Basic business minimums for Christians
A business is a tool that can be used by God to demonstrate the truth of the Gospel. In James 1:22 we are told to be “doers” of the Word. A business is the perfect environment for living Christ’s truth.
Purpose of a business
To determine whether a business is being used to serve God, look at the policies governing its day-to-day actions. If Christian owners or managers are truly committed to Jesus Christ and to serving His purposes, the business will be run according to His minimum principles and precepts.
The business should have one overriding purpose: to glorify Him. Each decision—hiring, firing, paying, promoting, and so on—must be made in harmony with God’s written Word, under the direction of His Holy Spirit. No function is more or less important, and each must be done with excellence.
Basic business minimums
Whenever most people think about the basic minimums of Christianity, they generally think of the Ten Commandments. These are the minimums that God said would separate His people from those around them.
In the business environment, the same commandments apply, but there are some other minimums that set apart God’s followers from others in the business world.
These are indicators of whether they are serious about dedicating their businesses to the Lord. These minimums are:
- Keep out of unnecessary debt. “The rich rules over the poor, and the borrower becomes the lender’s slave” (Proverbs 22:7). It is sometimes necessary to accrue debt, especially when starting new businesses. Borrowing to keep a business going, to fund operating expenses, or to purchase product should be avoided.
- There is no tool more effective for evangelism than businesses dedicated to the Lord. Employees can be won by the example of dedicated owners or managers and also suppliers, creditors, and customers. The key is the walk, not the talk.
- Disciple others. Discipleship is training Christians to grow stronger in their faith. In businesses, that effort should be directed by the owners or managers to those immediately under their authority. They will then be able to disciple the others under their authority. “The things which you have heard from me in the presence of many witnesses, entrust these to faithful men who will be able to teach others also” (2 Timothy 2:2).
- Provide for needs. A business must provide for the needs of the employees, creditors, customers, and owners. That is done by paying salaries, paying for supplies and equipment in a timely fashion, and providing a quality product at a fair price.
If Christian business owners accept meeting needs as a normal part of God’s plan, they will play an effective role in evangelism and discipleship.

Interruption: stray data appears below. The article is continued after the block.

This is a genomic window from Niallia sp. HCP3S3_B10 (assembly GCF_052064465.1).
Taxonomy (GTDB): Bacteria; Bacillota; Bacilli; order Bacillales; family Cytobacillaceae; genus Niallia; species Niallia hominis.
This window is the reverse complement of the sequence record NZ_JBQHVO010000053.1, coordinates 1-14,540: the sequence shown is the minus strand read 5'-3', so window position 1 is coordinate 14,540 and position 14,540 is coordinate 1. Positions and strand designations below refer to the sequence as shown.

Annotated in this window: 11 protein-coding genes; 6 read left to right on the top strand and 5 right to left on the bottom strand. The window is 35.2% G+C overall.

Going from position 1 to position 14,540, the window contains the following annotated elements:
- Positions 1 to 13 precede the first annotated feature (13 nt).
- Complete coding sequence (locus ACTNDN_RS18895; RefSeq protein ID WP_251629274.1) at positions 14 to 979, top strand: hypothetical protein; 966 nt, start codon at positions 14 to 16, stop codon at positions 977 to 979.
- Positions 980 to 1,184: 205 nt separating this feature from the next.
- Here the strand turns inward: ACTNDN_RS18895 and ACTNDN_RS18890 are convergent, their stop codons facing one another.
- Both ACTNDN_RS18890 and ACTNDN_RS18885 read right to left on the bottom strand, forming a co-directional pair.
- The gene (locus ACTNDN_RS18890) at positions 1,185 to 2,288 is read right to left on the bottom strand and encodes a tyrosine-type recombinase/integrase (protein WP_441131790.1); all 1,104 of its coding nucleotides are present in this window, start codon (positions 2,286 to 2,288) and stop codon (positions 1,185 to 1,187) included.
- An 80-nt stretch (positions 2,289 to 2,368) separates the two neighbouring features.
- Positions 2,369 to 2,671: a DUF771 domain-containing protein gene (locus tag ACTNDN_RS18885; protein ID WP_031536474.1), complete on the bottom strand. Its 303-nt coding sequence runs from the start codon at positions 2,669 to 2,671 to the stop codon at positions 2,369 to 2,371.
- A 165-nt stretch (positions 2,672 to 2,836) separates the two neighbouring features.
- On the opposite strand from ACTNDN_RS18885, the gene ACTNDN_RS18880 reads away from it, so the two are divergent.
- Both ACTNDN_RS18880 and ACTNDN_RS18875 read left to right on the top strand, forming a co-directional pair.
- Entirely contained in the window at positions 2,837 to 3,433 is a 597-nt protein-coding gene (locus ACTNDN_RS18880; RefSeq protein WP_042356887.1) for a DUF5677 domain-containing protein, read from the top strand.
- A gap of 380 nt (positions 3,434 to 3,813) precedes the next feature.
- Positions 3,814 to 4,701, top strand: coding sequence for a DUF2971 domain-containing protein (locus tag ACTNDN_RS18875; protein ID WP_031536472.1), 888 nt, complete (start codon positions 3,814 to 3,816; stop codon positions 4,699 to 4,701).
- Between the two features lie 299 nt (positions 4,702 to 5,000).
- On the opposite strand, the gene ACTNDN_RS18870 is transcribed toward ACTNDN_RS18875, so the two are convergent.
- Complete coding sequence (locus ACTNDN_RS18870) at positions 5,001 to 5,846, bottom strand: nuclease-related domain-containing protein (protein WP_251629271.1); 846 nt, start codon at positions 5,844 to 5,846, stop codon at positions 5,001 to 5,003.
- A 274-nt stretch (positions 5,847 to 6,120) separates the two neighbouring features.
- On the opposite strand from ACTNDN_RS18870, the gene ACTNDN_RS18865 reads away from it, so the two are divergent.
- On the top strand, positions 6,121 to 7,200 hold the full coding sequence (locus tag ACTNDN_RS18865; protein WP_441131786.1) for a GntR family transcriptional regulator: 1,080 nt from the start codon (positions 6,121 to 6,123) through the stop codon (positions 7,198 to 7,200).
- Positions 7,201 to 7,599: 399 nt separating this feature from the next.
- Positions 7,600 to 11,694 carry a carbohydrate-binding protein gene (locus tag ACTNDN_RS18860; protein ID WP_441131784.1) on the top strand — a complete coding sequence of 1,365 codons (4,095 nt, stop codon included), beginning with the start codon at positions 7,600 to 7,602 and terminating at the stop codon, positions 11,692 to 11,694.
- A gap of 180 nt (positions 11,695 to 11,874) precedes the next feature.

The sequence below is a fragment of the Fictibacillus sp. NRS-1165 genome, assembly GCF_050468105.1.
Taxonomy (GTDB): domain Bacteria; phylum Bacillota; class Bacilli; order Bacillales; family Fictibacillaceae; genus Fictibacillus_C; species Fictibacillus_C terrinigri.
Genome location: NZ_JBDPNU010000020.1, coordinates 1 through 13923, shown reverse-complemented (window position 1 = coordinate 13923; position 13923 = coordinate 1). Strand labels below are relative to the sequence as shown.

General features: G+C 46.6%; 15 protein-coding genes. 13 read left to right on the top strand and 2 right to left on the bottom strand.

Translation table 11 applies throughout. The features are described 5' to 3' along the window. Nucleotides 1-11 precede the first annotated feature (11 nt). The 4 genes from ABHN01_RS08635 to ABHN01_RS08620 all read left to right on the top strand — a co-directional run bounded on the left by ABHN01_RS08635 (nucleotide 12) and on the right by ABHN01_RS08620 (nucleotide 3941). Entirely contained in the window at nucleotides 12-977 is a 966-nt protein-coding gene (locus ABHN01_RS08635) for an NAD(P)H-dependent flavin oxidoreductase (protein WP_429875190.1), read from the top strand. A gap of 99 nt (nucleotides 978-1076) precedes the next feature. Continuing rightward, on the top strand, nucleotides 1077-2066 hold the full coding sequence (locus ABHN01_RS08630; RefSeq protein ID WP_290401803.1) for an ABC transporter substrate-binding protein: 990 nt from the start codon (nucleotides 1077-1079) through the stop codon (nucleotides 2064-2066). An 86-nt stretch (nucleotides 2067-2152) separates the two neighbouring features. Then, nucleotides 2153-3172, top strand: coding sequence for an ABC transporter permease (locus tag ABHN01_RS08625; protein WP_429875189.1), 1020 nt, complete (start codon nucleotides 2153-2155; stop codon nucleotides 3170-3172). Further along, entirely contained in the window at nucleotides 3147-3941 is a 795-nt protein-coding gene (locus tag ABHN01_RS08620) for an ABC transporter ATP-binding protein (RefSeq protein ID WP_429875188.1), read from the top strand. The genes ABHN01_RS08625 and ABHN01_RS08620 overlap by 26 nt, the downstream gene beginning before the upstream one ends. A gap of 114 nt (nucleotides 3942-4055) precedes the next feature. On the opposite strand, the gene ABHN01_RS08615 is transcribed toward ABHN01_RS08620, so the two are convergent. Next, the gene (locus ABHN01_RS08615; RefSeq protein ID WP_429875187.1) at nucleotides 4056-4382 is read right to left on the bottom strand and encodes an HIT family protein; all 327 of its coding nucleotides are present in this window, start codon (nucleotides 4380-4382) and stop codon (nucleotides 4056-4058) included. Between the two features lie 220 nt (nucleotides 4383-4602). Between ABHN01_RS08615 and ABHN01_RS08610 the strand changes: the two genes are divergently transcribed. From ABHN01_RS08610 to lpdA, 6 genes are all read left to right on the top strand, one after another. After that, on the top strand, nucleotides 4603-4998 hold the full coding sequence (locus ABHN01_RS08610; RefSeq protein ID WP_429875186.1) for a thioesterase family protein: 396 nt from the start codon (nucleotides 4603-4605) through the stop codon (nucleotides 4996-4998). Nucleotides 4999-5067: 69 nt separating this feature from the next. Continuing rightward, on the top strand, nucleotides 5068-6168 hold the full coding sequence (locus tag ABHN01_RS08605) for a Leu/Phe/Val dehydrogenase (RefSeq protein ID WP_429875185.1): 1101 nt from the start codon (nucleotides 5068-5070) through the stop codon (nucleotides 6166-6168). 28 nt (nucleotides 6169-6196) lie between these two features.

- Be accountable. All business people need some other Christian or a group of impartial Christians to whom they are accountable and with whom they can discuss major decisions or communicate personal problems or difficulties. “Without consultation, plans are frustrated, but with many counsellors they succeed” (Proverbs 15:22).
- Provide a quality product at a fair price. Value can be defined as the effective return on a purchase. Low cost does not necessarily represent value. When Christian businesses accept the standard for services and products that the Bible prescribes, the end result will be the best product at the best possible price.
- Honour creditors. Creditors include those who have loaned businesses merchandise as well as those who have loaned money. Suppliers are often treated like a no-interest source of operating capital.
If the situation is beyond owners’ or managers’ control, that’s one thing. However, if businesses are simply choosing a cheaper way to operate, they are violating one of God’s minimum principles. “Do not withhold good from those to whom it is due, when it is in your power to do it. Do not say to your neighbour, ‘Go, and come back, and tomorrow I will give it,’ when you have it with you” (Proverbs 3:27-28). Continuing to order materials and other supplies when there are already past due bills is deceitful.
- Treat people fairly, especially employees and customers. Fairness recognizes that all people are important, regardless of their vocational position. “But if you show partiality, you are committing sin and are convicted by the law as transgressors” (James 2:9). The principle of fairness relates to employees, creditors and customers.
Creditors will be more inclined to listen if they get paid on time and are treated fairly. Customers will be more inclined to listen if businesses give them a good product at a fair price and stand behind their word.
- Generate a profit. Any business must be able to make a profit if it is to continue operations. God’s Word says that it is His will for us to prosper (3 John 2). That mean that owners and managers are to work hard and be active participants in God’s plan for their businesses rather than observers.
There is no such thing as a “Christian business.” A business is a legal entity and has no spirit or soul. However, it reflects the values of the principal owners or managers.
Committed Christians need to give their businesses to God, live by His basic minimums for operating businesses, and accept the fact that they are merely managers of His businesses. God becomes the source of everything for their businesses. “I walk in the way of righteousness, in the midst of the paths of justice, to endow those who love me with wealth, that I may fill treasuries” (Proverbs 8:20-21).
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